Soul food in harlem: New York City is a melting pot of cultures, traditions and flavors.
From the Korean BBQ restaurants in Murray Hill, to the taco stands in Queens and the authentic Italian markets in Greenwich Village, there’s something for everyone.
But when it comes to delicious soul food dishes, Harlem has them all beat. Famous for being home to a vibrant African-American community at the turn of the 20th century, visitors will find plenty of mouthwatering culinary delights and hidden gems when exploring this historic neighborhood.
This post will introduce you to the top restaurants serving up soul food in Harlem, as well as tips on how to get the most out of your visit by eating like a local.
So if you’re looking for an authentic taste of home or an insider’s guide to some of Harlem’s tastiest eateries – keep reading!
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The 50 Best Soul Food Places in Harlem: The Ultimate Guide to Cooking For Your Body
Harlem is the capital of black culture, with a rich history of African-American art, music and food. This neighborhood has produced some of the most famous artists in history such as blues legend YMCA, soul singer Bill Withers, jazz pianist Fats Waller and gospel artist Clara Brown. But for years, it’s been losing its original residents because of gentrification. The cost of housing has skyrocketed (up to $1 million for a brownstone) forcing many Harlemites to move to other boroughs or even leave New York City completely. The loss of authentic culture is problematic, which is why we’ve put together this ultimate guide to eating soul food in Harlem if you live nearby or are visiting soon.
What is Soul Food?
Soul food is the traditional cuisine of African-Americans, consisting of a wide variety of foods. The term may refer to both the food itself, and the people and communities that traditionally prepare and consume it. People of many cultures have added their interpretations of soul food, including Southern Native Americans, Caribbean people, and West Africans. Soul food is not a specific type of food. It’s a general term for food that is traditional in quality and often in flavor. This can be both old-school Southern cooking and newer dishes that have been influenced by health and culinary trends.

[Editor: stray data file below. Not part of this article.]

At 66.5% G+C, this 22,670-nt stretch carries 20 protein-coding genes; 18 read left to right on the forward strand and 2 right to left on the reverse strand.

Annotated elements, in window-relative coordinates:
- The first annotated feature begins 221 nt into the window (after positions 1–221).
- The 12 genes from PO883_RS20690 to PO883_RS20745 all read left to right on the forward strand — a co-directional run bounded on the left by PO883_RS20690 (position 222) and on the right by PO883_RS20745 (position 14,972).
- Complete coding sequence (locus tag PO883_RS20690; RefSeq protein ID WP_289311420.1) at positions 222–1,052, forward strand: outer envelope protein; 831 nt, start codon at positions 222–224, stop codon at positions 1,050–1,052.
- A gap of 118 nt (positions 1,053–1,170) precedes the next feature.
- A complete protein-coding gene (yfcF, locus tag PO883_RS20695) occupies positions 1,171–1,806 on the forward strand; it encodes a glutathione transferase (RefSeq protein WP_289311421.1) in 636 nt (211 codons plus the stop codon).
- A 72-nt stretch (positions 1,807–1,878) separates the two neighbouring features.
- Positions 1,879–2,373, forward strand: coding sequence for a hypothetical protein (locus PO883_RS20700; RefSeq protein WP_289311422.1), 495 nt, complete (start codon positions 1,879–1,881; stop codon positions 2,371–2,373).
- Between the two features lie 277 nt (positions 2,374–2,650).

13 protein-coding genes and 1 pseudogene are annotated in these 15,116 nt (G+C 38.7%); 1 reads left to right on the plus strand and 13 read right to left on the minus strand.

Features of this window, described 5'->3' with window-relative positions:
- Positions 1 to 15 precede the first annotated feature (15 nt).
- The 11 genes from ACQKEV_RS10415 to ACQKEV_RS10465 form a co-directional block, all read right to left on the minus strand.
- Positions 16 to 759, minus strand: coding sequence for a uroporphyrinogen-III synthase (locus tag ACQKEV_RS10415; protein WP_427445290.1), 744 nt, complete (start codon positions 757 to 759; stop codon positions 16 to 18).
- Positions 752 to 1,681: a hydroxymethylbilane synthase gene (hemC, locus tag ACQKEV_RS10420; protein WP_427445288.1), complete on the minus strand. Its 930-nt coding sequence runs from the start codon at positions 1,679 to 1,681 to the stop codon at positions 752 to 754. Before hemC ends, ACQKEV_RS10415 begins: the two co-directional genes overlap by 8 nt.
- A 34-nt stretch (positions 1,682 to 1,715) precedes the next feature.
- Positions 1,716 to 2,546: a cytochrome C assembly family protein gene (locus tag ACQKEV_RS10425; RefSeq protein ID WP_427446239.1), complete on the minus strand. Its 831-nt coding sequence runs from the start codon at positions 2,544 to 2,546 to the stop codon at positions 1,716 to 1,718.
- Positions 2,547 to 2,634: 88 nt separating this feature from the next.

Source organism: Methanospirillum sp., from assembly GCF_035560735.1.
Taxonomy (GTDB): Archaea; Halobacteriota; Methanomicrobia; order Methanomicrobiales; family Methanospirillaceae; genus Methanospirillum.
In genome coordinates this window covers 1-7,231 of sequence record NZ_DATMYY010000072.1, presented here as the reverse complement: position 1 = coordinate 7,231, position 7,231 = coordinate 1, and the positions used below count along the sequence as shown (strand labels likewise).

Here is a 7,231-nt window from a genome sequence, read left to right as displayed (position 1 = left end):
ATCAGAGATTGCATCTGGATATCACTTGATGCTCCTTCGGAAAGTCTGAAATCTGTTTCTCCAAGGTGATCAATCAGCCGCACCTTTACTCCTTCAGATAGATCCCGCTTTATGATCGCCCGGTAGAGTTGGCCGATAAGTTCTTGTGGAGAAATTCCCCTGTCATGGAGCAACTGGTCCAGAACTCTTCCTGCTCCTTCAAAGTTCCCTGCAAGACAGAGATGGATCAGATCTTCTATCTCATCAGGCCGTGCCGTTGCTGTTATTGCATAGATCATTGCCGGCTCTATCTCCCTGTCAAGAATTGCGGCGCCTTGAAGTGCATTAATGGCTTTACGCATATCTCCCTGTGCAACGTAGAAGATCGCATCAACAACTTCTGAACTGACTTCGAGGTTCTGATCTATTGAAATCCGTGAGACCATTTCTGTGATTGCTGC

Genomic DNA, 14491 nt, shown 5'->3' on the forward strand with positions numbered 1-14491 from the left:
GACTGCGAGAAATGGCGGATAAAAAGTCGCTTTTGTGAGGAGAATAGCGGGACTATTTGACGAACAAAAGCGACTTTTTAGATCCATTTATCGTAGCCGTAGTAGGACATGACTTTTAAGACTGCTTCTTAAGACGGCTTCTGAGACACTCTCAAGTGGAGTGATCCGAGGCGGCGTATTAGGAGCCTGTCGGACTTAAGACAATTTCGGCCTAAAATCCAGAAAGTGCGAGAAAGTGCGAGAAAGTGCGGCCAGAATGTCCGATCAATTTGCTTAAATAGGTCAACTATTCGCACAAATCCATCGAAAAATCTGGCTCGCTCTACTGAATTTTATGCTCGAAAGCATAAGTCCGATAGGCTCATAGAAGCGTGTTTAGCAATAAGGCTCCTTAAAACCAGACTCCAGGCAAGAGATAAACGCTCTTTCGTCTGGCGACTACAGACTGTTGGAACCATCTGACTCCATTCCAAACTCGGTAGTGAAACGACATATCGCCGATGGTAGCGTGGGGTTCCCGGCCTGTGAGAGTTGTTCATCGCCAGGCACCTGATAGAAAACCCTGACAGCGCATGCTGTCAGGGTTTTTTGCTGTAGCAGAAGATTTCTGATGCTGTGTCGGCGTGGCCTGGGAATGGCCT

The History of Harlem’s Cuisine
Harlem was one of the first places in New York where African-Americans could live. In the 1890s, it became known as a home for black artists, musicians and writers. While the original inhabitants of Harlem were Irish, German and Italian, African-Americans began to move in during the early 20th century when the city began tearing down tenements in the Lower East Side. Many Harlemites found low-cost housing here and also freedom from the discrimination they faced in other parts of New York. During the 1930s, the Great Migration of African-Americans from the South to Northern cities like New York took place. Harlem’s population exploded from 90,000 to 150,000. Many Southern families brought their Southern cuisine with them and adapted it to their new surroundings. While some of Harlem’s original eating places vanished, many new culinary delights were added to the neighborhood’s menu.
The Best Places to Try While You’re In Harlem